The first session wrapped with an interview rather than a presentation. Wall Street Journal columnist and BIF co-host Walt Mossberg asked Jason Fried, founder and CEO of popular web-based software 37signals. (I’m not so sure the different format worked so well; Mossberg did most of the talking.) Fried is a passionate leader in the field of simple, clear, and elegant web-based user interface design and he spoke in favour of editors in the software industry, against feature creep, for more opinionated companies, and in firm belief that design needs to be integrated right from the beginning, not just as paint added afterwards. Addressing his sometimes controversial views, he insisted that it’s better to be loved and hated than to be neither. I caught a second Q&A with Fried later in the evening and must hand it to him for championing a very clear and uncompromising picture of the 37signals brand.
Up next was Jay Cohen, Under Secretary for Science & Technology at the Department of Homeland Security. He showed off some video footage of a naval/coast guard “x-craft,” a large, modular, high-speed ship now called the Sea Fighter.
A sharp turn from military to green, the following storyteller was architect Chris Benedict. Benedict recently completed a 38-unit new construction project that uses 85% less energy than standard designs! “My business is selling less, by simplifying, and upping the comfort and stability of buildings.” She likened buildings to bodies with inter-related systems, and she spoke of how her overall goal with any project is to design spaces where people leave them feeling better than when they arrived.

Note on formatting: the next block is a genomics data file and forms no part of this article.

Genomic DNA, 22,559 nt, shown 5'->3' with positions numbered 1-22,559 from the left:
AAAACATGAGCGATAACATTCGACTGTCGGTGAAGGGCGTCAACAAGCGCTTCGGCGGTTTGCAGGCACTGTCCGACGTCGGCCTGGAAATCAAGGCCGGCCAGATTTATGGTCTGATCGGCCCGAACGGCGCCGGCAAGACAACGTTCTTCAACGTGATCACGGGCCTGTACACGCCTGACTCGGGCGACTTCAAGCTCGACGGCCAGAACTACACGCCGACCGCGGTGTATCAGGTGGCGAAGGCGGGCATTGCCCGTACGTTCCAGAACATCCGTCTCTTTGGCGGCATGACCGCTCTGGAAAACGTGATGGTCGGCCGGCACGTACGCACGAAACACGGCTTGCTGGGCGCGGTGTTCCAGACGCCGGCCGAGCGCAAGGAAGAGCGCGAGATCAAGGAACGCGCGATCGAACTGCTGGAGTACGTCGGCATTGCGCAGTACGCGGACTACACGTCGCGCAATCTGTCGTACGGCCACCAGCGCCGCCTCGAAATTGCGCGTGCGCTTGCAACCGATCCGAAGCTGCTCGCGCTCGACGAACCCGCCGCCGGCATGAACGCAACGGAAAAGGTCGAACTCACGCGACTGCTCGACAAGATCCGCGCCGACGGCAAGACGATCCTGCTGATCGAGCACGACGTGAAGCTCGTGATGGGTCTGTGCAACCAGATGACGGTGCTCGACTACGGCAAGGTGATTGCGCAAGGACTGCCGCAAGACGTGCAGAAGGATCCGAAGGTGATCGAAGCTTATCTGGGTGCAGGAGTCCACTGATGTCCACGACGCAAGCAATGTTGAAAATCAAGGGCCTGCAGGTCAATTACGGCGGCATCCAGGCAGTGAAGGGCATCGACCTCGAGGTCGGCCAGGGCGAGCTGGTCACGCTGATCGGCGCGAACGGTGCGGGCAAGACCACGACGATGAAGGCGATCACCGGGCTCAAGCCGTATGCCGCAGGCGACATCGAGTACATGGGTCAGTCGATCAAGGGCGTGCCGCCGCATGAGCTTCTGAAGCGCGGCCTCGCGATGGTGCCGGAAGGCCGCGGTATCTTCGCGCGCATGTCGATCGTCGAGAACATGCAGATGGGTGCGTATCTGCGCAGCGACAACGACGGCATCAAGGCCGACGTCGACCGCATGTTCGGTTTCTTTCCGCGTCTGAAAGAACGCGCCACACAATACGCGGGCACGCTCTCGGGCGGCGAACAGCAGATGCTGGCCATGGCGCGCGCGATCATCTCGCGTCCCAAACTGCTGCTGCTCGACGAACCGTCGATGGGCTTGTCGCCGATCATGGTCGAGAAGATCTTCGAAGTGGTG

Eric Bonabeau spoke next. He’s the CEO and Chief Scientific Officer of Icosystem and author of the bestselling book Swarm Intelligence. Much in his career has been about exploring the limits of human decision making in a complex, decentralized and unpredictable world. For this presentation, he questioned Louis Pasteur’s famous claim that chance favours a prepared mind. Instead, Bonabeau wonders if the prepared mind should favour chance. Luck is a crucial and underrated factor. We should be trying to create a luck generator, he mused. Two possible ways: 1) the serendipity based on others’ actions (eg. StumbleUpon), or 2) Intelligent recommendation (eg. Pandora and Nymbler).
It was a pleasure to see Steven Johnson, blogger, best-selling author, and founder of local conversation hub Outside.in. Johnson’s topic today was hunches – how most ideas start as hunches (not eureka moments), how hunches often take an extraordinary amount of time to evolve, and why we need to build hunch-supportive environments. Similar to what Bonabeau was saying, serendipity can be encouraged by introducing different people from different disciplines. Johnson takes that a step further and suggests that because people care most about and are most expert at what is local to them, hunches can be fostered particularly effectively at a neighbourhood scale. Very enjoyable talk.